Most African leaders live in the boat of the Ugandan proverb “He who is destined for power does not have to fight for it” where most presidential seats transformed into royal entitlements. This could be quite tricky as a boat does not know who the leader is. When it turns over, everyone gets wet, if not drowned.
As we draw closer to Cameroon as a case in point, we notice that on November 6, 1982, at least, 60% of Cameroonian youths were not born, when Mr. Biya ( born, Paul Barthélemy Biya’a bi Mvondo) was sworn in as President of the United Republic of Cameroon, as second President in the history of the country.
By the end of his current mandate, he will be 92 and would have been in this business for as long as more than two scores. He is the longest-ruling non-royal leader in the world, and the oldest head-of-state in Africa,
What is his greatest achievement?
Arguably, one of his greatest successes dates back to June 12, 2006 when he signed the Greentree Agreement with Nigerian President Olusegun Obasanjo which consequently meant to ‘formally’ put an end to the Bakassi peninsula border dispute.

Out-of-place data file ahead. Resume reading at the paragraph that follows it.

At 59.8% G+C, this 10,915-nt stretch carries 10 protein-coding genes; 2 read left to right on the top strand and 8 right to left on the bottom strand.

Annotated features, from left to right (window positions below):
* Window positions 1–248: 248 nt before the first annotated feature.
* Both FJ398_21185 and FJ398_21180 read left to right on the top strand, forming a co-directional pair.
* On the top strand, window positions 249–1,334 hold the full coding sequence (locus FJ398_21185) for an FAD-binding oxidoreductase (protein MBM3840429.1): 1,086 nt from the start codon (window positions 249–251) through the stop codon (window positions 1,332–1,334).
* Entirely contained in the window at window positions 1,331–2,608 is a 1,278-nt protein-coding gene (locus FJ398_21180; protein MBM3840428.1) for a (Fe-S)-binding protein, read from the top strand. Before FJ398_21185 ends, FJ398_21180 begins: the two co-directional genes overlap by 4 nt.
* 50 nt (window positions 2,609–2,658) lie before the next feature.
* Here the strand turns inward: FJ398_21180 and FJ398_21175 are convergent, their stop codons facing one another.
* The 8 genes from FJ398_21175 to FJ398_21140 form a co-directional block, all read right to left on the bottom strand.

What do others say?
Former Nigerian president Goodluck Ebele Jonathan scripted a powerful message on Biya’s 2020 anniversary day! It reads
“Nobody’s ambition is worth the blood of any citizen. It is better to gain honor at the cost of losing power, than to gain power at the cost of losing honor.
At any point in time, the power of love should matter more than the love of power. This is my philosophy.
I have lived it. It has brought great peace to both my beloved nation and I. And I recommend it to all leaders facing challenging situations, either in government, or at the polls, or even in their dealings with fellow political actors.”
These words seem to be addressing all African countries turned kingdoms, where leaders feel entitled to their positions and believe no one else can do better.
What does this mean for youths?
It has often been said that youths are leaders of tomorrow. This has never really gone down well with many, considering that today is yesterday’s tomorrow, yet youths are still in the waiting list. Some express the opinion that youths are not only leaders of tomorrow, but partners of today.
If these very enthusiastic people full of youthful exuberance still have their grandfathers and mothers occupying the positions they held before they were born, then this should mean something to someone somewhere when Africa Wakes up.
By Beverly Ndifoin